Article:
Save the date for the 2018 Isolated Children’s Parents’ Association Federal Conference to be held in Canberra, August 1-2. This promises to be a great conference! Find all information at this link: https://www.icpaconferenceaust.com/ #ICPAconf18
I have a little story to tell. I am the Govie at a tourist park in a remote area of the Northern Territory, which means that I am contracted to oversee the education of the children who live at the park. An extra little quirk of my job here is that I sometimes host short tours for small groups of tourists who would like to see what the children experience on School of the Air. Sometimes they have been to the Visitor’s Centre at Alice Springs School of the Air and would like to see what it is like from the other end. Sometimes they have been enthralled by the romance of the outback and the adventures it has to offer, or maybe they have watched Sonny do his lessons on the TV with Skippy by his side. Most are amazed at the technology involved, at the authenticity and competency of the children as they use it to engage in their classes on the computer, and at how the children do the same subjects and meet the same standards as their urban peers. “Just like at a real school!” is often the comment. Last week, on hearing this comment for what seemed like the hundredth time, young Miss Transition (1st year of school), with a polite smile, spoke up – “Excuse me”, she said. “We ARE a real school.”
What is a REAL school? Do you think of clusters of buildings with children running around practising their ABCs, with teachers moulding these eager young minds? Of course, being a teacher, for the definition of ‘school’ I go to the dictionary:
- An organisation that provides instruction
- The process of teaching and learning
- An institution designed to provide learning spaces and learning environments for the teaching of students
My favourite is this:
- A community of learners pursuing knowledge together.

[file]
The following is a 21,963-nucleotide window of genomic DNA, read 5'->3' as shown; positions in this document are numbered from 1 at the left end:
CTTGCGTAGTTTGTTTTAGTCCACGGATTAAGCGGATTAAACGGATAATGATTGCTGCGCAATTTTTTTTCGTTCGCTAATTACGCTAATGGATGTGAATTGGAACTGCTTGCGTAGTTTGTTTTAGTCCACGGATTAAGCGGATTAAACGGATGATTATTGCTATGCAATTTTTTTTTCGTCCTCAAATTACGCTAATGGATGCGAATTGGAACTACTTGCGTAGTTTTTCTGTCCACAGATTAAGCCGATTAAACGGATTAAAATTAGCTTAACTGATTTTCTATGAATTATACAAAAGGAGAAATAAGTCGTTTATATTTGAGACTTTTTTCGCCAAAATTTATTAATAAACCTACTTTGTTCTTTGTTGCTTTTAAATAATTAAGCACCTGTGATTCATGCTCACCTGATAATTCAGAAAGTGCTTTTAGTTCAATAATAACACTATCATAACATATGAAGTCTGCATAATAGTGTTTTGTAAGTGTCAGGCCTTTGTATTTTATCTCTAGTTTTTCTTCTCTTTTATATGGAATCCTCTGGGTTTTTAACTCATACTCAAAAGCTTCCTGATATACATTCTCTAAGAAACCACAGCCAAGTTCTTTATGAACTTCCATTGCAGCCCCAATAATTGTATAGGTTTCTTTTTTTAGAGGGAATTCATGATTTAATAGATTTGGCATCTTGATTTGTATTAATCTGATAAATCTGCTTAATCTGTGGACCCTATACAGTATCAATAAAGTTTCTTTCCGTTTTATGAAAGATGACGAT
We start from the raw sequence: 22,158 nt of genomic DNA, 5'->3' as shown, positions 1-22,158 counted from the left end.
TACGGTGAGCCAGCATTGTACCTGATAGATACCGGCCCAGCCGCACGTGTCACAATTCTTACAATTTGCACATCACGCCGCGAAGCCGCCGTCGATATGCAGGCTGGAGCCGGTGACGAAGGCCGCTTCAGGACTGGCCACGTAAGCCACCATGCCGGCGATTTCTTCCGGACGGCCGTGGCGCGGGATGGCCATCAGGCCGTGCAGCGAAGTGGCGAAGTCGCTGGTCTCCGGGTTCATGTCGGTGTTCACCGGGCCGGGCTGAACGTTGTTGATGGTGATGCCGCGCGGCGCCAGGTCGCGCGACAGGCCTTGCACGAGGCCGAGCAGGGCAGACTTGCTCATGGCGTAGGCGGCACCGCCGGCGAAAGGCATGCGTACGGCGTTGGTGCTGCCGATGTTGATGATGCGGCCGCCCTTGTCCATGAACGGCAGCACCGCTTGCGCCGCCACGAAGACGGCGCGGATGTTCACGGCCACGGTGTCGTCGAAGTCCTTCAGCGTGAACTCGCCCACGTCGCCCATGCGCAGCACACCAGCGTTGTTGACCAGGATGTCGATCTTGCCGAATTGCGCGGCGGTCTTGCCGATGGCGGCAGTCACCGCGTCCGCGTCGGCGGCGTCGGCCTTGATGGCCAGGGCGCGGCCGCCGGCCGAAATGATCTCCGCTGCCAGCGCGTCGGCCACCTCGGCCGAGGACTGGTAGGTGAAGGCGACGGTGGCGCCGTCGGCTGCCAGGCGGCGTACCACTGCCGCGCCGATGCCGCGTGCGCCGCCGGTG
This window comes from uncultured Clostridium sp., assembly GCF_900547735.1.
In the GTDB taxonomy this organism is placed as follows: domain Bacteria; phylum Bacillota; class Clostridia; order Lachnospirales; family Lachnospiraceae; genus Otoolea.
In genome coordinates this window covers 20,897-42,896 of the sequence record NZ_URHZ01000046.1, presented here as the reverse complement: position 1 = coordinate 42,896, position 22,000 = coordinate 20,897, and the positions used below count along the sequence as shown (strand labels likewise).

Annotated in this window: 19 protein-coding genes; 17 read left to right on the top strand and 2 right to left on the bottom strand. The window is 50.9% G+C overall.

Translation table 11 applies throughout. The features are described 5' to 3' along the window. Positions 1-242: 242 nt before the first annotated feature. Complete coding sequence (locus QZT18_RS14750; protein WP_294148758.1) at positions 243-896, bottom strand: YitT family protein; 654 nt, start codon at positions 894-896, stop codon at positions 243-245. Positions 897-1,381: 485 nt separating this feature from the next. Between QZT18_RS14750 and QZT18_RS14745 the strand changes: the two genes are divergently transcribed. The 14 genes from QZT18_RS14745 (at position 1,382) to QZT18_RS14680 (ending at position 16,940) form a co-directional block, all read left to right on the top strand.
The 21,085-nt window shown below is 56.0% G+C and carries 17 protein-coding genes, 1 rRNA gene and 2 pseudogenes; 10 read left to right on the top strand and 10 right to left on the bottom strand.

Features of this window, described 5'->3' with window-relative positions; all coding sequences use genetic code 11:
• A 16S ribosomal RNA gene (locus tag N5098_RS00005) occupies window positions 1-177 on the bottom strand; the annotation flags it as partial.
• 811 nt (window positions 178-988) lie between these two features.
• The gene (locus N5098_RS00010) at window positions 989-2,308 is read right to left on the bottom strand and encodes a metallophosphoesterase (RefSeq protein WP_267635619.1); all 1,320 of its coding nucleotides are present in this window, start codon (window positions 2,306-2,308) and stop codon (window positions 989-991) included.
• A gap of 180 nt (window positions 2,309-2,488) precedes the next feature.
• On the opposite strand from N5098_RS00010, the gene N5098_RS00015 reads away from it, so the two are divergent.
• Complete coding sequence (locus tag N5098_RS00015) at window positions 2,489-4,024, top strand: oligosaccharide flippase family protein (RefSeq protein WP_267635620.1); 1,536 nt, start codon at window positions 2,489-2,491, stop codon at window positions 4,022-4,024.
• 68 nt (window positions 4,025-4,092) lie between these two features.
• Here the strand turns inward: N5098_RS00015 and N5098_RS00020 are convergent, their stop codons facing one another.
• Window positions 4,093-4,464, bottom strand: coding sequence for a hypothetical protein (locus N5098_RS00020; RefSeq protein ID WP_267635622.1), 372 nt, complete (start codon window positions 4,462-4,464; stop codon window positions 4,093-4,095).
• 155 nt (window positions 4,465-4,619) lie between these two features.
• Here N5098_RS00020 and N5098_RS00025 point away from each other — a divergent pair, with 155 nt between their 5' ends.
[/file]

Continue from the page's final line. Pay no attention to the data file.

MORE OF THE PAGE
And this is probably where the question “What is a REAL school?” arises. No-one disputes that Schools of the Air (SOTAs) meet the first three definitions, but many who do not live in remote areas do not appreciate that SOTAs are a COMMUNITY of learners, just like any other school.
Ask any student in any school in Australia about their school and they will talk about their friends, of playing at lunch and recess, of the teacher telling them to stop chatting in class, of sports days and assemblies and school concerts. Children who attend Schools of the Air are no different – they just do it in a different way – by phone or internet, or at In-School get-togethers and camps. That sense of community is just as strong, if not stronger, than in any other school in which I have worked.
Late 2017 and early 2018 provided a demonstration of how just strong SOTA communities are, with the WA government attempting to close down the five SOTAs in that state. The strength of these communities and the advocacy of Isolated Children’s Parent’s Association saw this decision overturned, but the fight continues to save several other models of education in WA. The ripples of this political decision have also impacted on SOTA communities all over Australia, causing many remote families to question whether SOTAs in other states are also under threat, and whether our urban cousins understand the vital role our SOTAs play in remote and rural life.
We must educate the people of Australia about our vibrant school communities, and support ICPA to fight for our bush kid’s right to an equitable education. Let’s all join with my young Miss Transition, seizing every opportunity that we can to politely say, “Excuse me … We ARE a real school!”
Bush kids get together for mini school.
Having lunch in the playground for bush kids.
Gym practice for bush kids.